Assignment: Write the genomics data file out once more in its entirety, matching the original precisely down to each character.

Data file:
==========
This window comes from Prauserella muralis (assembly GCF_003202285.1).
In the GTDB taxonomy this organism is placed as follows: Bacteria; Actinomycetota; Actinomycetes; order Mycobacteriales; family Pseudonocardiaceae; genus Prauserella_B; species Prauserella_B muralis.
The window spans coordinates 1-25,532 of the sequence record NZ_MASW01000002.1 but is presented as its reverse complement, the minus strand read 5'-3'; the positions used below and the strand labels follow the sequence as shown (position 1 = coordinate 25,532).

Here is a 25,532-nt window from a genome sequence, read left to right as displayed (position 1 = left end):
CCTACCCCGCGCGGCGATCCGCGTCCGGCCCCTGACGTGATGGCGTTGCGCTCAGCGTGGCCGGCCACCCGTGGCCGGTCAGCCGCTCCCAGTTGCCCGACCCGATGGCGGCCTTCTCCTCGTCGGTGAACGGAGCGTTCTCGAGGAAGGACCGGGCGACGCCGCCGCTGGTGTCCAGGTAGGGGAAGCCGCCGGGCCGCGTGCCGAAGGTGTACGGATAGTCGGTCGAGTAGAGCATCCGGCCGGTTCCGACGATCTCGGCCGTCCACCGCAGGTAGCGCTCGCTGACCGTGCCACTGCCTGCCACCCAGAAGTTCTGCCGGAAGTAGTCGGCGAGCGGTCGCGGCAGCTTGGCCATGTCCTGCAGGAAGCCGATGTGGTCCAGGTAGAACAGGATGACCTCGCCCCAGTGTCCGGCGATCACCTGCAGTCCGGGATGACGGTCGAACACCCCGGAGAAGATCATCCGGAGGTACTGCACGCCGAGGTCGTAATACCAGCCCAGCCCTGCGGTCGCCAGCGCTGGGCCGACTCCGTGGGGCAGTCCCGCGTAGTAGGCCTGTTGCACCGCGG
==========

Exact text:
This window comes from Prauserella muralis (assembly GCF_003202285.1).
In the GTDB taxonomy this organism is placed as follows: Bacteria; Actinomycetota; Actinomycetes; order Mycobacteriales; family Pseudonocardiaceae; genus Prauserella_B; species Prauserella_B muralis.
The window spans coordinates 1-25,532 of the sequence record NZ_MASW01000002.1 but is presented as its reverse complement, the minus strand read 5'-3'; the positions used below and the strand labels follow the sequence as shown (position 1 = coordinate 25,532).

Here is a 25,532-nt window from a genome sequence, read left to right as displayed (position 1 = left end):
CCTACCCCGCGCGGCGATCCGCGTCCGGCCCCTGACGTGATGGCGTTGCGCTCAGCGTGGCCGGCCACCCGTGGCCGGTCAGCCGCTCCCAGTTGCCCGACCCGATGGCGGCCTTCTCCTCGTCGGTGAACGGAGCGTTCTCGAGGAAGGACCGGGCGACGCCGCCGCTGGTGTCCAGGTAGGGGAAGCCGCCGGGCCGCGTGCCGAAGGTGTACGGATAGTCGGTCGAGTAGAGCATCCGGCCGGTTCCGACGATCTCGGCCGTCCACCGCAGGTAGCGCTCGCTGACCGTGCCACTGCCTGCCACCCAGAAGTTCTGCCGGAAGTAGTCGGCGAGCGGTCGCGGCAGCTTGGCCATGTCCTGCAGGAAGCCGATGTGGTCCAGGTAGAACAGGATGACCTCGCCCCAGTGTCCGGCGATCACCTGCAGTCCGGGATGACGGTCGAACACCCCGGAGAAGATCATCCGGAGGTACTGCACGCCGAGGTCGTAATACCAGCCCAGCCCTGCGGTCGCCAGCGCTGGGCCGACTCCGTGGGGCAGTCCCGCGTAGTAGGCCTGTTGCACCGCGG